This time around, I’ve just been reading the manuscript on a pile of drywall.

Subscribe to my YA Newsletter for the official release announcement–hopefully, hopefully, hopefully that will be soon!

You Need to Indie Publish Something

January’s my birthday month. It was a (semi) milestone year, the kind that makes you want to impart some sort of golden nugget of wisdom. I’ve been asking myself: If I could give one piece of advice to writers, what would it be?

Simply, this: You need to indie publish something.

Twenty years ago, I never would have believed I’d be giving that advice. I got my master’s degree and took the plunge into full-time writing with the dream of the hardback book on a B&N shelf, a pretty little logo on the spine from an imprint at one of the big New York houses.

I’ve done traditional publishing. I’ve done indie (self) publishing. I’m in no way going to try to sell you on one vehicle being superior to another. There are definite benefits and drawbacks to both.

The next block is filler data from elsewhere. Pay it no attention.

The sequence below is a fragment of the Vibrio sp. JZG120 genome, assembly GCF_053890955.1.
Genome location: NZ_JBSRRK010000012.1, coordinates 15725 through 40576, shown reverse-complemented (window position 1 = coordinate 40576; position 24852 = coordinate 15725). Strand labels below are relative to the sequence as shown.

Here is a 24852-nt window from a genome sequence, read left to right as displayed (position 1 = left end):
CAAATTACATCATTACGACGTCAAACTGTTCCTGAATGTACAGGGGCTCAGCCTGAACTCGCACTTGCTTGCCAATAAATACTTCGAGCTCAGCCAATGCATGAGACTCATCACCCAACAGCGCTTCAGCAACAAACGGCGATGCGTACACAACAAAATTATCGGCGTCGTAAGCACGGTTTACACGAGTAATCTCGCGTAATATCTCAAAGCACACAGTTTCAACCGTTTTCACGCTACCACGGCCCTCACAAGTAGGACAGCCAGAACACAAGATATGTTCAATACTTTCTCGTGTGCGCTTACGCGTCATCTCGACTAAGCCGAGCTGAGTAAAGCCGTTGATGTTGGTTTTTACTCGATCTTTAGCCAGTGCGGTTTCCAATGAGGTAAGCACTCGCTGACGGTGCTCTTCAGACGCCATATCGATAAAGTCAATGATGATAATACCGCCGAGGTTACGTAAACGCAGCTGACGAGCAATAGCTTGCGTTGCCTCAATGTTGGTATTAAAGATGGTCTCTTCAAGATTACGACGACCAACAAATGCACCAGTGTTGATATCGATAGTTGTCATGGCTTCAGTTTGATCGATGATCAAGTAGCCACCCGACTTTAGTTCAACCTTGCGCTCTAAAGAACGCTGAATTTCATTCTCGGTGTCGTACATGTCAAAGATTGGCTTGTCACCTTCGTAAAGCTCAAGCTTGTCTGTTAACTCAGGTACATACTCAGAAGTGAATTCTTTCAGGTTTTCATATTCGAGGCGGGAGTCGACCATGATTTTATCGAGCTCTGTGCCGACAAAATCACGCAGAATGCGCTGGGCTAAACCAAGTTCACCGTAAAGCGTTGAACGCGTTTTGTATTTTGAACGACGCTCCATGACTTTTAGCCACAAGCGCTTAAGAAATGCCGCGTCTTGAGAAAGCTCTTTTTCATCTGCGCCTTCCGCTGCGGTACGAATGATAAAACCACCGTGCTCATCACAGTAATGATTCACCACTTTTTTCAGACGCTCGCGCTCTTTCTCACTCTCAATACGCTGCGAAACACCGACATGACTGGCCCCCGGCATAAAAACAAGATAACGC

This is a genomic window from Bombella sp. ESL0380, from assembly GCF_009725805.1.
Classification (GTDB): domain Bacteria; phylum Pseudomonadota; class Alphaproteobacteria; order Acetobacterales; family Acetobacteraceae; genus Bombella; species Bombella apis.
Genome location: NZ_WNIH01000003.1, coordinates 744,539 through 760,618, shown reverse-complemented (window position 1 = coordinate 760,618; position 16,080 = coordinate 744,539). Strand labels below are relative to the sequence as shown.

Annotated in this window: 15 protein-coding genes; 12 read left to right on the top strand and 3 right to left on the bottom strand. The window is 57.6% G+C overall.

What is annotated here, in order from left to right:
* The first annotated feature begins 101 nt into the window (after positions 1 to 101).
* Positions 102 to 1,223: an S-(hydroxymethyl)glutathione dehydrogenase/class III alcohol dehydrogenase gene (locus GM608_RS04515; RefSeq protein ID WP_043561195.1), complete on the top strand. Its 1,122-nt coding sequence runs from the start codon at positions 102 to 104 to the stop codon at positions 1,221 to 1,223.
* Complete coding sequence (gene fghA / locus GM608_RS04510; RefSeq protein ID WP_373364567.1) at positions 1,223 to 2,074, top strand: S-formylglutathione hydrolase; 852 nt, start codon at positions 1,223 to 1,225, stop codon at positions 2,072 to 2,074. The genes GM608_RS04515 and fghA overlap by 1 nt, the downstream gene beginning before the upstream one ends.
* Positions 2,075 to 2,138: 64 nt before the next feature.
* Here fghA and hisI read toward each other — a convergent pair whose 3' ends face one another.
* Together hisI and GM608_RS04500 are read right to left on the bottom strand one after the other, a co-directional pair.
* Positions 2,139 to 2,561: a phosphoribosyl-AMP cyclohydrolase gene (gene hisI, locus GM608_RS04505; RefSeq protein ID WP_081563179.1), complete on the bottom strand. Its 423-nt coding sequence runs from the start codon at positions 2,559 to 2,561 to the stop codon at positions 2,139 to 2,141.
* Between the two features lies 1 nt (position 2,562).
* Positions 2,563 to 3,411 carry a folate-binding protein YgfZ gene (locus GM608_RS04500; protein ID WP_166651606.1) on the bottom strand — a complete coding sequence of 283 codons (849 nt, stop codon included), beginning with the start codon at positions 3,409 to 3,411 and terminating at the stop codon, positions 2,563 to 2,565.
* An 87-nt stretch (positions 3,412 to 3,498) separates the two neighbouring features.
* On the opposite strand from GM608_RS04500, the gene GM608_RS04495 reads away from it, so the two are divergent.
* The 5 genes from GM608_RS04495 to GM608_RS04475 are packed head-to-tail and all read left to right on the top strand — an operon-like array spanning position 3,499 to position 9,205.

Nothing’s taught me about writing quite like indie publishing has. I’ve learned so much–about formatting, about promotion, about book classification and marketing. I’ve been able to try out new blurbs and covers, and watch in real time what kind of effect it has. I’ve learned what appeals to readers. And it’s impacted my actual writing. Covers and marketing are right there in the front of my mind as I begin to draft a book. It’s tightened the entire process.

If you’re an author with a drawer manuscript that went nowhere, publish it. If you’d rather do it under a pen name, that’s fine. But publish it–and DO NOT FARM ANY OF THE JOBS OUT. Learn to format it. Create a cover. Advertise it.

I’m a firm believer you’ll grow in ways you never thought possible.

Happy Holidays!

I wanted to take a moment to thank everyone for their support this year. For reading the new books, following along at the blog, taking a moment to drop a line. I can’t tell you all enough how much that means to me.